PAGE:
(Figure 3) demonstrates the impacts of production rate on temperature along wellbore. The higher the gas production rate is, the bigger the wellbore temperature drop is, especially near the heel. In Figure 3, the temperature decrease from toe to heel at the production rate 12×104 m3/d is almost 3.75K; in contrast, the temperature decrease value is only 0.28K at the production rate 3×104 m3/d. That is to say, four times production rate increase corresponds to nearly 14 times temperature drop.

Figure 3: Effect of Production Rate on Temperature Distribution.

The effects of the friction factor are analyzed in Figure 4. Generally speaking, the larger the friction factor is, the lower wellbore temperature is. However, when the length of horizontal wellbore is constant, the pressure will decrease with the increase of friction factor, as a result of which, the temperature drop along the wellbore become larger due to the Joule-Thomson effect.

Figure 4: Effect of Friction Factor on Temperature Distribution.

Figure 5 presents 6 different permeability distribution cases along wellbore with constant wellbore length. Through the calculation of 6 cases, temperature and temperature derivative curves along the wellbore are plotted (Figure 6). It can be seen from Figure 6a and Figure 6b that the permeability distribution has a significant effect on temperature derivative especially in the case of the great permeability distribution difference. However, the impact of permeability distribution on temperature is relative moderate.

As is depicted in Figure 6a, the higher gas reservoir permeability, the larger the temperature derivative value and temperature drop is. In most cases, temperature drop is caused by high-speed gas flow in the high permeability section (200~400 m). The temperature drops slow in the section 0~200m from Case 3 to Case 1 is caused by reduced permeability difference. Figure 6b shows the lower the permeability in the middle section (200~400 m) is, the less the temperature drop and temperature derivative drop is. The temperature derivative curve in section 0~200 m is much steeper than in section 400~600m although with the same permeability. That’s because of the greater temperature drop resulting from cumulative gas flow near the heel of the wellbore.

Figure 5: Schematic Diagrams of Different Permeability Distribution.

Figure 6:Effect of Permeability Distribution on Temperature and Derivative.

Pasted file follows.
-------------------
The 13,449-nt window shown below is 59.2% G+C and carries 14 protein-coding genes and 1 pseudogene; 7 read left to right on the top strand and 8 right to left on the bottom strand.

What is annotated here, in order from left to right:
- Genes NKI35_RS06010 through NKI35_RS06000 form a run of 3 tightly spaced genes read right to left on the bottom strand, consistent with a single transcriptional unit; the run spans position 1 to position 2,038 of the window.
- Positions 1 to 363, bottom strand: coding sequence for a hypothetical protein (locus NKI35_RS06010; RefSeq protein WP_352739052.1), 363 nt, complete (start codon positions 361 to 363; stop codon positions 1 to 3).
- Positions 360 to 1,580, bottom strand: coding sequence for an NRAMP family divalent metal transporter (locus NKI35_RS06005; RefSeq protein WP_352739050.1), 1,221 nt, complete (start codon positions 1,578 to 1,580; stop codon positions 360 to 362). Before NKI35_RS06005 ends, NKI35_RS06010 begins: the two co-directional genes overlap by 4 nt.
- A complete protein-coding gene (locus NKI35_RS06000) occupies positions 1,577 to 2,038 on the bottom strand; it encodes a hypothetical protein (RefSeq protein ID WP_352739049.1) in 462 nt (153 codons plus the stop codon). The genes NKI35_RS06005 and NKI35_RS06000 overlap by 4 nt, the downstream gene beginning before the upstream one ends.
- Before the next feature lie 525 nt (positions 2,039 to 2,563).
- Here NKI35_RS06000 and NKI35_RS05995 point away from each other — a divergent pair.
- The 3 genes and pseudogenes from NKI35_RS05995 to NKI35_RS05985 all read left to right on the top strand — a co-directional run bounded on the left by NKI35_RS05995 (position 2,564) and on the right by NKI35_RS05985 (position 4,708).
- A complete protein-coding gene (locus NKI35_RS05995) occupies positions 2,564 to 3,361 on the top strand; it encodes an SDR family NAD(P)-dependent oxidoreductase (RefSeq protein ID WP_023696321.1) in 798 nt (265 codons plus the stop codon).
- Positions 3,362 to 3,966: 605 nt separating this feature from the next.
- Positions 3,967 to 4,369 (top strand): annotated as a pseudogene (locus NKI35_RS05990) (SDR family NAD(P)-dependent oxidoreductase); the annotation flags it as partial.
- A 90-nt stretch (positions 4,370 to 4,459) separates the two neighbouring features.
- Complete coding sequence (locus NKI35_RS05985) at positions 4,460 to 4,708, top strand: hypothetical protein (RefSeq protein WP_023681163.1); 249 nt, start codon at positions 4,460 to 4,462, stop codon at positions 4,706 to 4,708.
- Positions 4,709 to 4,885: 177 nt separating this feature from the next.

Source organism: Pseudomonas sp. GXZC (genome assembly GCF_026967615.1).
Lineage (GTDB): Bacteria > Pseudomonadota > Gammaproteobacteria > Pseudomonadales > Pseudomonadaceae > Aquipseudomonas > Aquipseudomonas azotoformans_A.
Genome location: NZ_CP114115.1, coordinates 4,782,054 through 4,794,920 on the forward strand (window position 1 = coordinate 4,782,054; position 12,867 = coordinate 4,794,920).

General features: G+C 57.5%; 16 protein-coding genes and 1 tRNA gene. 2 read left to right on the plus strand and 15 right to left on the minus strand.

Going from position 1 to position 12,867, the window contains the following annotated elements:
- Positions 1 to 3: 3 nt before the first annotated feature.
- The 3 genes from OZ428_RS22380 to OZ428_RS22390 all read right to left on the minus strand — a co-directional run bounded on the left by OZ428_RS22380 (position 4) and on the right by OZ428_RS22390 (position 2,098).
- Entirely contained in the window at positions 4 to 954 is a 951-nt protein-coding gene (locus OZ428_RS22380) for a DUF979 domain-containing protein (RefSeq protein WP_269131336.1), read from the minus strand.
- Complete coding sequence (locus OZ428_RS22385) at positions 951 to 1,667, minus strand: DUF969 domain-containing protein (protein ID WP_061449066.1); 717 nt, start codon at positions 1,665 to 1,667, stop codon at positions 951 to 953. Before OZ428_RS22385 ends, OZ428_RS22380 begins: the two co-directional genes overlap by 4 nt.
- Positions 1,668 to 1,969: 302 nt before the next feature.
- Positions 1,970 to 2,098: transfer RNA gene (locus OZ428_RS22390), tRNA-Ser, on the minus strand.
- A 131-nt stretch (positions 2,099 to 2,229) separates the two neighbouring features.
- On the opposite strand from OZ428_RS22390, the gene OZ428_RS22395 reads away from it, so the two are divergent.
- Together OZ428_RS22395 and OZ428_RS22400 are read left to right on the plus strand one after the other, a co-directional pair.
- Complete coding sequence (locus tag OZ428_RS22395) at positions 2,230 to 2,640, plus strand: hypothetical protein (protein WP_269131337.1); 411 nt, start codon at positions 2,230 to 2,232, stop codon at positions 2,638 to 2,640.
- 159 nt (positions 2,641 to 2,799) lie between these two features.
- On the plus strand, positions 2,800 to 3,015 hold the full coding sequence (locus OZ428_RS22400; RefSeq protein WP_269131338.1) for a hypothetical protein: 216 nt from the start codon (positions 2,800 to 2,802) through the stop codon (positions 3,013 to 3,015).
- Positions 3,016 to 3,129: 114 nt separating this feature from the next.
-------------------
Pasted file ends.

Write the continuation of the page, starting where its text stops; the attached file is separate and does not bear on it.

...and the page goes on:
(Figure 7) presents 4 different well completion methods with constant wellbore length. Through the calculation of 4 cases, temperature and temperature derivative curves (Figure 8) are plotted. It can be seen from Figure 8 (a~d) that the well completion method has a significant effect on temperature distribution and temperature derivative especially in the perforated sections. However, the impacts are relatively moderate in the non-perforated sections in the temperature derivative curves.

Figure 7:Schematic Diagrams of Different Well Completion.

Figure 8a and Figure 8b show that curves of non-perforated sections in the temperature derivative are horizontal lines while that of the perforated sections are decreasing. The reason is there is no gas flowing into the wellbore in non-perforated section, so the wellbore temperature decrease is constant due to the constant gas flow rate in wellbore. In contrast, gas’ flowing into the wellbore is continuous in the perforated area. Thus, the gas flow in the wellbore increases gradually, which will lead to a bigger temperature decrease.

The influences of artificial fractures on temperature and temperature curve can be seen in Figure 8c and Figure 8d. The temperature curves decrease significantly in the fracturing sections. In the same position, however, the fracturing sections show data jumps in the temperature derivative curves, which makes the identification of the fractures much easier.

Figure 8: Effect of Well Completion Method on Temperature and Derivative.


Wellbore temperature model of horizontal wells in gas reservoir is established in this paper. This model can be applied to predict the temperature along wellbore.

Through a study on the coupling of reservoir model and wellbore temperature model, then temperature response type curves are plotted by computer programming, and temperature influence factors are also analyzed.

Gas production rate, friction factor, permeability distribution along wellbore and well completion method are all having an impact on arriving temperature and temperature along wellbore, the well sections which have been perforated could be easily to recognize.

As a forward model, this relationship studied in this paper is the basis of the temperature interpretation of horizontal wells. In the future work, an inverse model which could translate DTS data into more physical characteristics is necessary.


Cp—heat capacity
f—friction factor
KTt—total thermal conductivity
UT—heat transfer coefficient
KJT—Joule-Thomson effect coefficient
β—thermal-expansion coefficient


The authors declare that they have no conflicts of interest.


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Volume 2, Issue 1
January 2018
Pages 53-59